Dancer with Flat Hat

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Dancer with Flat Hat is a sculpture by Phillip Levine.

Description and history[edit]

There may be multiple copies, since sources give conflicting information. The Smithsonian Institution describes a 1966 silicon bronze, cire perdue casting that measures approximately 10 7/8 x 4 7/8 x 3 3/8 in. The sculpture is part of the Seattle Art Museum's collection (or was at the time of the survey).[1]

Other sources describe a 1971 full-length abstract bronze statue, also known as Girl with Flat Hat and Pointing Dancing Woman,[2] installed at the 15th Avenue pedestrian bridge by Schmitz Hall on the University of Washington campus in Seattle, Washington's University District. According to the Smithsonian Institution, which surveyed the work and deemed it "treatment needed" as part of its "Save Outdoor Sculpture!" program in June 1994, the sculpture was donated to the University in 1971 by the William G. Reed family in honor of Eleanor Henry Reed. It depicts a female wearing a flat hat and skirt; she stands on her proper left tiptoe and her opposite leg is lifted and bent behind her. She points westward with her proper right arm. The sculpture measures 6.5 feet (2.0 m) tall and 18 inches (0.46 m) wide and rests on a bronze base that measures approximately 5 inches (0.13 m) x 2 feet (0.61 m) x 2 feet (0.61 m).[2] In 1989, when Levine discovered that the leg was broken as the result of vandalism, he asked to repair the piece at his home.[3] It is administered by the University of Washington's Public Art Administration.[2]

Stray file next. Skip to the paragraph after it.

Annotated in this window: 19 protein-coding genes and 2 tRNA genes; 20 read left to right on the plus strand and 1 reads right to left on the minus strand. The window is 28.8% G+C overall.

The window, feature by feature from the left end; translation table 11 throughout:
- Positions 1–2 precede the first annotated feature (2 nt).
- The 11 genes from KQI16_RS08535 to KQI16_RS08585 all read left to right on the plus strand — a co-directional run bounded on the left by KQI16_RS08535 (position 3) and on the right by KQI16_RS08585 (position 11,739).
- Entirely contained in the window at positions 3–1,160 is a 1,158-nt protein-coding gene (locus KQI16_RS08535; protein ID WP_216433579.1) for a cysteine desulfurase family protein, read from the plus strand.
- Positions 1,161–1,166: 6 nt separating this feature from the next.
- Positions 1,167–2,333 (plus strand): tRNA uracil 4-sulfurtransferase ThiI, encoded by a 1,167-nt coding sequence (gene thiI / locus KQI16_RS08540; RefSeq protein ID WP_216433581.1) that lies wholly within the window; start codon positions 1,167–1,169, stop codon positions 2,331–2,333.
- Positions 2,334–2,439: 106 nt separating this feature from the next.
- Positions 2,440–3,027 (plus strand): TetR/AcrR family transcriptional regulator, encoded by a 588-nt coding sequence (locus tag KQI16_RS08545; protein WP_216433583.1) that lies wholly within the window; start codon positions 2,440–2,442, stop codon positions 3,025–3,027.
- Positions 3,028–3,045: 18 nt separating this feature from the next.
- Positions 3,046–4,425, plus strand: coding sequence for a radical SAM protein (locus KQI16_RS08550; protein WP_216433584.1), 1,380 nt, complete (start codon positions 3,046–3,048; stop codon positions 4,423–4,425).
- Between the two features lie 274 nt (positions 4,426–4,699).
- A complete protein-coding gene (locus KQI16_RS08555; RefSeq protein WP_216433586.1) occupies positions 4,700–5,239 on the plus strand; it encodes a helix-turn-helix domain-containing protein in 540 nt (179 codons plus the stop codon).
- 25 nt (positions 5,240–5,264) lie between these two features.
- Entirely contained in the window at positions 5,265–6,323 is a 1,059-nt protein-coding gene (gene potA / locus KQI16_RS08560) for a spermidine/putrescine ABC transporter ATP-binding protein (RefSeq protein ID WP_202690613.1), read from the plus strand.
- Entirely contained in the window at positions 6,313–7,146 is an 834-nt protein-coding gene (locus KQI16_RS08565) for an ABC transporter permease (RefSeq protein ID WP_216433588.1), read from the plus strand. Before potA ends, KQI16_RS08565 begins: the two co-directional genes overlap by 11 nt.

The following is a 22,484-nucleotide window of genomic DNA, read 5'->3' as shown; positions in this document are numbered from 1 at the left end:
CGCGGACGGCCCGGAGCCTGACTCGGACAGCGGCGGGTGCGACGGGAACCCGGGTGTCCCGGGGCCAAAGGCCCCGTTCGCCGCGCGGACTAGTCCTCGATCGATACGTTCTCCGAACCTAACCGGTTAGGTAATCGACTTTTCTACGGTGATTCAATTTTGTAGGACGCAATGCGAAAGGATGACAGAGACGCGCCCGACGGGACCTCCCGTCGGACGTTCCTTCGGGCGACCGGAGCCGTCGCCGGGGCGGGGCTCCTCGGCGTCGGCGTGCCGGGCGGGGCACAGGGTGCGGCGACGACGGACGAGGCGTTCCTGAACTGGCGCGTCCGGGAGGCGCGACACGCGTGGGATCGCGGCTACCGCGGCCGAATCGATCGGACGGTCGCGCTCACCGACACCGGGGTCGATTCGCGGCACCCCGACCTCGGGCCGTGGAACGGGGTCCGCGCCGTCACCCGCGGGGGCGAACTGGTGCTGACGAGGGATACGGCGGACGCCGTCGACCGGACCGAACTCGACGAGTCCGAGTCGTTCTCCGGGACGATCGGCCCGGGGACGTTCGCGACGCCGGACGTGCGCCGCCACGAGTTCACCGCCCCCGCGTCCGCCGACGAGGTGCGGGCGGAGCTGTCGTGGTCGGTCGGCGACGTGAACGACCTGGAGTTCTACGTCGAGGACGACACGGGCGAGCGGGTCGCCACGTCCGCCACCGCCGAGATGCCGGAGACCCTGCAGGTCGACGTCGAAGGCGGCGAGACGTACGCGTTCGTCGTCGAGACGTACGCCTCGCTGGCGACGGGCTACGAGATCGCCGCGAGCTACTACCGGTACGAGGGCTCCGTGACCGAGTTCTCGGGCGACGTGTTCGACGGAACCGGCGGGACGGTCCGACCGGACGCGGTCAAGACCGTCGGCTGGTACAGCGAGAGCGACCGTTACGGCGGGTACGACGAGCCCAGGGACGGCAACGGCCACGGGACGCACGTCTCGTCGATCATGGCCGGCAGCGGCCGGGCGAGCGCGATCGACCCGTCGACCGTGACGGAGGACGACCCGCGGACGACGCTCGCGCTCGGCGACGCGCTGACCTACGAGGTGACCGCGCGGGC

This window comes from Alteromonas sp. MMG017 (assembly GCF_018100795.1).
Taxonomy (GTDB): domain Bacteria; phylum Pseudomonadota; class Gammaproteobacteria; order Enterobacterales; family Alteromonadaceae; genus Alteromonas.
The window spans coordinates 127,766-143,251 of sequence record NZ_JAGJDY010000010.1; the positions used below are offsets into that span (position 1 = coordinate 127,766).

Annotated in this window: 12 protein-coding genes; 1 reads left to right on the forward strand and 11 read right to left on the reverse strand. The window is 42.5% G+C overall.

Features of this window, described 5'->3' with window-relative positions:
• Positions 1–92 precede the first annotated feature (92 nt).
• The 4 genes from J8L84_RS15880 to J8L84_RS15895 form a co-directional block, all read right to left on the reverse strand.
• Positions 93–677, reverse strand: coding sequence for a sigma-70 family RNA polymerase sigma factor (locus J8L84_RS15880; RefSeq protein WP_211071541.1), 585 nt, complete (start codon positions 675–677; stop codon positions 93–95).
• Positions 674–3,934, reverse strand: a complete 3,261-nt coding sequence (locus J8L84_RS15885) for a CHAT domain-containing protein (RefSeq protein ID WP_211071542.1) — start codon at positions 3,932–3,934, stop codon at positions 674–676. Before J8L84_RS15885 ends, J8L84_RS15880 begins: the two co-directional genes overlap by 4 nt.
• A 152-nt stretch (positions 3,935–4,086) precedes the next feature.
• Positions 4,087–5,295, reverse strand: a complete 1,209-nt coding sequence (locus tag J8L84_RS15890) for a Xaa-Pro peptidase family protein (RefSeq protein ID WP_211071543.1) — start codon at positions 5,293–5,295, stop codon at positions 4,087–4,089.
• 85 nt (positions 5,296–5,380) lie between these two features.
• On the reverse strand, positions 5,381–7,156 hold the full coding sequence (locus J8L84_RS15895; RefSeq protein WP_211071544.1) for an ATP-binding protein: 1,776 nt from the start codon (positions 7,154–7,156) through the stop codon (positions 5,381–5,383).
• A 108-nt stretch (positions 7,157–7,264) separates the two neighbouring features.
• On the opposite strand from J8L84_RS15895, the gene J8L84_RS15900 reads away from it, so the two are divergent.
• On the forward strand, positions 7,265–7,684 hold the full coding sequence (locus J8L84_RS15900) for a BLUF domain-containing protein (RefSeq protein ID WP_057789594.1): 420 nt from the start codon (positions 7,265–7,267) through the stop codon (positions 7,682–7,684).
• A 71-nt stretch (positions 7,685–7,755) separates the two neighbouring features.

Reception[edit]

According to the Smithsonian Institution, the 1971 statue is often decorated by students, "with flower garlands, a muffler added around her neck, and shoes laced over her feet".[1] Seattle Weekly said the sculpture "manages to look spontaneous and settled at the same time; her pirouette is forever frozen amid the collegiate bustle. The piece is anchored in motion, like other sculptures and drawings".[4] It has been included in at least one published walking tour of Seattle.[5]

See also[edit]

References[edit]

  1. ^ a b "Dancer with Flat Hat, (sculpture)". Smithsonian Institution. Retrieved January 4, 2016.
  2. ^ a b c "Girl with Flat Hat, (sculpture)". Smithsonian Institution. Retrieved January 4, 2016.
  3. ^ Cronin, Mary Elizabeth (July 11, 1997). "Private Face of Public Art -- His Objects of Art and Labors of Love for Phillip Levine". The Seattle Times. Retrieved January 4, 2016.
  4. ^ "The Weekly Wire: This Week's Notable Events". Seattle Weekly. March 24, 2009. Retrieved January 4, 2016.
  5. ^ Jaramillo, Jake; Jaramillo, Cathy (February 5, 2013). Seattle Stairway Walks: An Up-and-Down Guide to City Neighborhoods. Mountaineers Books. p. 85. Retrieved January 4, 2016.

External links[edit]